By Argyll Cyrus Geducos
Motorcycle riders can go to court if they think the Motorcycle Crime Prevention Act is unconstitutional.
Presidential Spokesperson Salvador Panelo made the statement after thousands of motorists nationwide took to the streets Sunday in a “Unity Ride” to protest the new measure.
Republic Act (RA) No. 11235 is requiring bigger license plates on the front and back of motorcycles. Violations can lead to penalties of up to P100,000.
In his Monday press briefing, Panelo said riders can always go to court if they feel the law is unjust. However, he said President Duterte will stand by it.
“They feel it’s unconstitutional? They can always raise that before the courts,” he said.
“Of course [he is standing by it]. He has signed it,” he added.
According to Panelo, even the President and his daughter Davao City Mayor Sara Duterte-Carpio would have to abide by the law even if they are motorcycle enthusiasts.
“Everyone should comply. No exceptions,” he said.
President Duterte earlier signed the Motorcycle Crime Prevention Act, a measure authored by Senator Richard Gordon in a bid to prevent crimes. Aside from requiring license plates in the front and back, the measure requires the plates to be color-coded depending on the region where it was registered and that the plates should readable from a distance of 15 meters to make it easier for witnesses to identify criminals using motorcycles in perpetrating a crime.
Give it a try
But motorcycle riders are objecting the measure saying not all motorcycles fit the requirements of the law. For one, it is unlikely to prevent crime as no criminal would use his own plate number.
Secondly, bigger front plates reportedly interfere with the aerodynamics of a motorcycle that may affect its travel performance and raising fears it may get detached at high speeds or by strong wind that may endanger the life of the rider.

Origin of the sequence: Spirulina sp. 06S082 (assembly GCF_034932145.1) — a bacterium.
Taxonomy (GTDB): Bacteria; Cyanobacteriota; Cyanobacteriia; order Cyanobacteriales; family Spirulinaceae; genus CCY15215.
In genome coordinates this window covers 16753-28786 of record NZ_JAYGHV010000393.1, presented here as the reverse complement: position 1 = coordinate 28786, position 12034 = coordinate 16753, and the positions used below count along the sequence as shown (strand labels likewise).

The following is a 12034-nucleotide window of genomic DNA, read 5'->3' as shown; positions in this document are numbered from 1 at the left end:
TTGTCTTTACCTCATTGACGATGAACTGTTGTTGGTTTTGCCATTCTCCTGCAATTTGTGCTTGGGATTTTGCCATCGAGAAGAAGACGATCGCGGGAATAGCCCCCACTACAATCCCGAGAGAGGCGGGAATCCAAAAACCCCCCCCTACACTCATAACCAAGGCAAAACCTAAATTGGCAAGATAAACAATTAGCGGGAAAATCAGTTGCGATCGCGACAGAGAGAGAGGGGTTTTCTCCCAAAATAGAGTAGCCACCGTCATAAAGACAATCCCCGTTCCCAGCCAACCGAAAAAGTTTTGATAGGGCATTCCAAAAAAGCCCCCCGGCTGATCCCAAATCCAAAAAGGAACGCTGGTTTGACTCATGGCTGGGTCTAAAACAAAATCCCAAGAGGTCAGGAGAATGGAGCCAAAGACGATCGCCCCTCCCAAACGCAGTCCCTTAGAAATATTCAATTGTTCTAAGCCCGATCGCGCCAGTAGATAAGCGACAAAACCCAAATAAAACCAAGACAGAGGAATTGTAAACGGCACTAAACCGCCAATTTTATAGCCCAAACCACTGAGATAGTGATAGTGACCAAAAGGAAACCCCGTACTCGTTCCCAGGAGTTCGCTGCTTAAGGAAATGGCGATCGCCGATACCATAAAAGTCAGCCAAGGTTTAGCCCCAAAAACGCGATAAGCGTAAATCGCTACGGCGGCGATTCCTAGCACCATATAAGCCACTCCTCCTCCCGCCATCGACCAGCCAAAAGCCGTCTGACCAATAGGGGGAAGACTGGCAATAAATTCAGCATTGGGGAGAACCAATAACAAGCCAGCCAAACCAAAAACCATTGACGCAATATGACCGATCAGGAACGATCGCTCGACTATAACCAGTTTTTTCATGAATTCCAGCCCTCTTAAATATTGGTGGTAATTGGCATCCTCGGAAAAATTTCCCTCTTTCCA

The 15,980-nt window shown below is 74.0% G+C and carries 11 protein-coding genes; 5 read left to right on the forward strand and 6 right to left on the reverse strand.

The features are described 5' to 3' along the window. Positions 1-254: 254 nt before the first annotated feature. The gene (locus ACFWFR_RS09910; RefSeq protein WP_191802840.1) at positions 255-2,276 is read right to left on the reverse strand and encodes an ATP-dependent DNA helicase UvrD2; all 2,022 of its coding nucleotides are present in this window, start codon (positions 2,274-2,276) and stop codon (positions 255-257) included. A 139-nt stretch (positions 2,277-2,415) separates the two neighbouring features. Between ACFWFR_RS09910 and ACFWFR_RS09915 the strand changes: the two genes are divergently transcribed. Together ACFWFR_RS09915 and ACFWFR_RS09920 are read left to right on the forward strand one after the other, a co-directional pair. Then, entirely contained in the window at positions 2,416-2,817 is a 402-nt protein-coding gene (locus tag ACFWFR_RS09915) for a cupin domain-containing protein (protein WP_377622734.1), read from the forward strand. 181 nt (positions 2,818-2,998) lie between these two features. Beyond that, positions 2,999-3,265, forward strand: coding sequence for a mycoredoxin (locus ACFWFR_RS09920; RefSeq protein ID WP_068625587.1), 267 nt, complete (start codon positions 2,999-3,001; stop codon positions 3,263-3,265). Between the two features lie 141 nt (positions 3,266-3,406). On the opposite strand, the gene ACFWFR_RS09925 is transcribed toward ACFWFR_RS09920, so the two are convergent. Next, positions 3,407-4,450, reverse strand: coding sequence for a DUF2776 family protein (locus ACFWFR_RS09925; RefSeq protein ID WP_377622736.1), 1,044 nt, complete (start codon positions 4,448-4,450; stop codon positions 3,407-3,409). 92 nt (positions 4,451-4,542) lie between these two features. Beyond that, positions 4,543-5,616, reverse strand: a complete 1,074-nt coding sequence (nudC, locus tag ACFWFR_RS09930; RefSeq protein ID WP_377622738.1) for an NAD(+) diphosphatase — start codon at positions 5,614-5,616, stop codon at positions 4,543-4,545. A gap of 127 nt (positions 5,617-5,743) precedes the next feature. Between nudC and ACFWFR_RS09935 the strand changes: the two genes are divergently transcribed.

Section 14 of the new law provides that motorcycle models which cannot follow the required readable number plate shall not be registered by the Land Transportation Office (LTO).
The Bureau of Customs is also directed to bar the importation of motorcycles whose designs do not conform with the requirements of the law.
But Philippine National Police (PNP) chief, Police General Oscar Albayalde, a rider himself urged fellow riders to consider the benefits of new law.
“Tignan lang muna natin. Hindi naman siguro tayo gagawa ng ikaka-pangit ng sasakyan natin. Ito ang sabi ko nga para sa ating lahat, para sa kapakanan ng lahat at security ng lahat (Let’s consider its benefits. Perhaps we will never do something that would make our vehicles look ugly. This is for the good and safety of all),” Albayalde told reporters in Camp Crame, Quezon A group of riders claimed they are being singled out and associated to criminals by the PNP.
“This is not a form of discrimination. This is all part of improving the peace and security of our nation. Hindi kung kani-kanino lang ito (This is not only for a selected few),” Albayalde explained. (With a report from Martin A. Sadongdong)